Review: Figure Fundamentals Volume 4

Lowbrow artist Van Arno invites you into a life-drawing session where you'll have use your own head, not just the models'.

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Our Verdict

The success of this video ultimately depends on how much viewers are willing to put in, as the participatory nature of this format means it is lacking in dense information.

For

  • Covers basics: head proportions, male and female faces
  • Simplifies head construction
  • Explains planes of the head and depicting places with light and shade

Against

  • Not dense with information
  • You only get as much effort and time as you put in
  • Female/male differentiation needs more depth

The fourth in Van Arno’s Figure Fundamentals series (we reviewed Volume 1 on the female body in ImagineFX issue 127) sees the artist focus on the male head, following on from the female head covered in the previous instalment. 

On paper, the three-and-a-half-hour running time looks impressive, but closer inspection reveals that the video only offers a mere 15 minutes of theory, where Van shows you how to work out basic proportions and make a head drawing feel more three-dimensional with planes. The artist is clearly reluctant to bog you down with formulas and rules – some of which, he says, are “kind of iffy”.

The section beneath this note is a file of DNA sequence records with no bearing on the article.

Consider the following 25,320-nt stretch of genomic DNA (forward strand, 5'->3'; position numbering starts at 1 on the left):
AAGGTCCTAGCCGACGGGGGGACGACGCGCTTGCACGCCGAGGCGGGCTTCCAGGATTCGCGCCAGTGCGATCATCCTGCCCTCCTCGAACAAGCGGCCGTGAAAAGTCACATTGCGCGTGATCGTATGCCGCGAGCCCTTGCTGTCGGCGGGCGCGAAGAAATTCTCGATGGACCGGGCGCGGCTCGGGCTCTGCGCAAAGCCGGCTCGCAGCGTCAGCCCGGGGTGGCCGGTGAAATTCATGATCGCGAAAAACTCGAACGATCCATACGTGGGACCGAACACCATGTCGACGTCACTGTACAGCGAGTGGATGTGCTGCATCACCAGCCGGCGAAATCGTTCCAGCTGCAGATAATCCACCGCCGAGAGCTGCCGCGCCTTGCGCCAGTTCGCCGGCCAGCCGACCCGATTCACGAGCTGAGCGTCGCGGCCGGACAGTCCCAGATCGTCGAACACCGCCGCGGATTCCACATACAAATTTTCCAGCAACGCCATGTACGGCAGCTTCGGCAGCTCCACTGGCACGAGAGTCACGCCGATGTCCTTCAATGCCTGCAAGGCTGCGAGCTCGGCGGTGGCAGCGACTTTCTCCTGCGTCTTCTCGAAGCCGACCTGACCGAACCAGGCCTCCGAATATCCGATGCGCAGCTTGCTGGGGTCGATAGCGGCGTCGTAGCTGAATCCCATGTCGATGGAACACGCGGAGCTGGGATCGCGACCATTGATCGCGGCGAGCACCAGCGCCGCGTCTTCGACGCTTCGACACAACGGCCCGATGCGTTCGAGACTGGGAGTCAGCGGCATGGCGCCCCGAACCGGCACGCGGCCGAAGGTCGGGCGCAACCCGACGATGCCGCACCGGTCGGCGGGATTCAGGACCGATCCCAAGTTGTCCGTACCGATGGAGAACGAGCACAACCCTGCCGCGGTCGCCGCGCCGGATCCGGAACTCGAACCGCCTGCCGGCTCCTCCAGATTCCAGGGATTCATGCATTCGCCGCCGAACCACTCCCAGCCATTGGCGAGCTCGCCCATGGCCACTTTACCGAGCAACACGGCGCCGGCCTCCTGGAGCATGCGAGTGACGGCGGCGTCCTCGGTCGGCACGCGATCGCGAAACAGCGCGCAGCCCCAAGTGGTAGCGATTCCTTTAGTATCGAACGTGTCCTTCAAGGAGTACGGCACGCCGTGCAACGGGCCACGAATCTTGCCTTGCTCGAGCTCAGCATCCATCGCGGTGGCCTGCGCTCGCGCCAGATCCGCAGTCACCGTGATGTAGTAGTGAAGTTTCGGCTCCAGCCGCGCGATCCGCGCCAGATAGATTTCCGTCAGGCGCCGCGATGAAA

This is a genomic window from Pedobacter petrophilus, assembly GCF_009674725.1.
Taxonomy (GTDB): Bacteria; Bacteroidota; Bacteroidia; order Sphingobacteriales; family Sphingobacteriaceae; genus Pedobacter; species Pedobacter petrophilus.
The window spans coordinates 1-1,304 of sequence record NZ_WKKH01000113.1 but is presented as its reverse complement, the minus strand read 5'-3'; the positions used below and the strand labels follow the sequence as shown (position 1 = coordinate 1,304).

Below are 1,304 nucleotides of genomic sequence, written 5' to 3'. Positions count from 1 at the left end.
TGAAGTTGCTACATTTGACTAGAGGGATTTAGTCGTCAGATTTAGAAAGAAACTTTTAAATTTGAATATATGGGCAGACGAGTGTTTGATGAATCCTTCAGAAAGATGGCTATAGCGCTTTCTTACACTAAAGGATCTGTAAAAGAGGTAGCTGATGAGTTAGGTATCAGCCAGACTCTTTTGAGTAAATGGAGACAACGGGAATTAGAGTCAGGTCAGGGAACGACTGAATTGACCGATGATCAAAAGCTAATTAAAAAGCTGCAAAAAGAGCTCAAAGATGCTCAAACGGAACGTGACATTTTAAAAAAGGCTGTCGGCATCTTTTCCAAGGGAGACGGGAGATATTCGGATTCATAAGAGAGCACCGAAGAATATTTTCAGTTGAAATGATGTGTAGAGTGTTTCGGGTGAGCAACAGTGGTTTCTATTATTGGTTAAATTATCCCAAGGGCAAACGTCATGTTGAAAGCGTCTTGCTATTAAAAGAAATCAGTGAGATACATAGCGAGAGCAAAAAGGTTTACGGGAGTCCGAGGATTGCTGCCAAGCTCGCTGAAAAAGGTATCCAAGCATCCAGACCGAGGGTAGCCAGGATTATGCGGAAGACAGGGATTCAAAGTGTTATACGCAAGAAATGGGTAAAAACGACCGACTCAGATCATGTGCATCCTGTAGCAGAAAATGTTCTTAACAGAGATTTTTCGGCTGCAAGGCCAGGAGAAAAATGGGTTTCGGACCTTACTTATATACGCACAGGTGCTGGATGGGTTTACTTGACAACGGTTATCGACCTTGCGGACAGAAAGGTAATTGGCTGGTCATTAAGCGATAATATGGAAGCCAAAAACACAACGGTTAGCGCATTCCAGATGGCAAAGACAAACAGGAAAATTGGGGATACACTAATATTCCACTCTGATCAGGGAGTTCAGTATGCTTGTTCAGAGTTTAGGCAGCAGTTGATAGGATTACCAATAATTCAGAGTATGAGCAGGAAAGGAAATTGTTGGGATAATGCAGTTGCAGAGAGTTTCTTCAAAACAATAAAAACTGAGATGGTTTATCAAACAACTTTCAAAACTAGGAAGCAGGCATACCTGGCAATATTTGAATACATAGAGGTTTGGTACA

The idea is that you get out your own drawing pad and sketch along with Van

The rest is as practical as it gets. Van works with a couple of life models, asking them to pose and showing you both the pose and his drawing as he makes it. The idea is that you get out your own drawing pad and sketch along with Van. It’s like attending a group life-drawing session where you get to look over a master artist’s shoulder while you draw, with the added bonus of being able to press the pause and replay buttons.

Model sessions include five-minute sketches from various angles, an entertaining series of expressions in which Van encourages you to stay loose with your line, and a more in-depth exploration of relating head planes to light, rendering both highlights and shadows with coloured paper representing the mid-tone.

The participatory nature of the format means that Figure Fundamentals Volume 4 isn’t as dense with information as some training videos you’ll have watched. Essentially, what you get out of it depends in large part on what you’re prepared to put in. One casualty of this practical emphasis is that you don’t come out with much sense of what makes a male head ‘male’, other than some brief discussion of jawlines and broad proportions.

The Verdict

6

out of 10

Review: Figure Fundamentals Volume

The success of this video ultimately depends on how much viewers are willing to put in, as the participatory nature of this format means it is lacking in dense information.

ABOUT THE AUTHOR

http://www.linkedin.com/in/richard-hill-39894246 Richard Hill has over 20 years’ experience in print and online publishing, including stints at Digital Camera, 3D World, ImagineFX and Practical Web Design.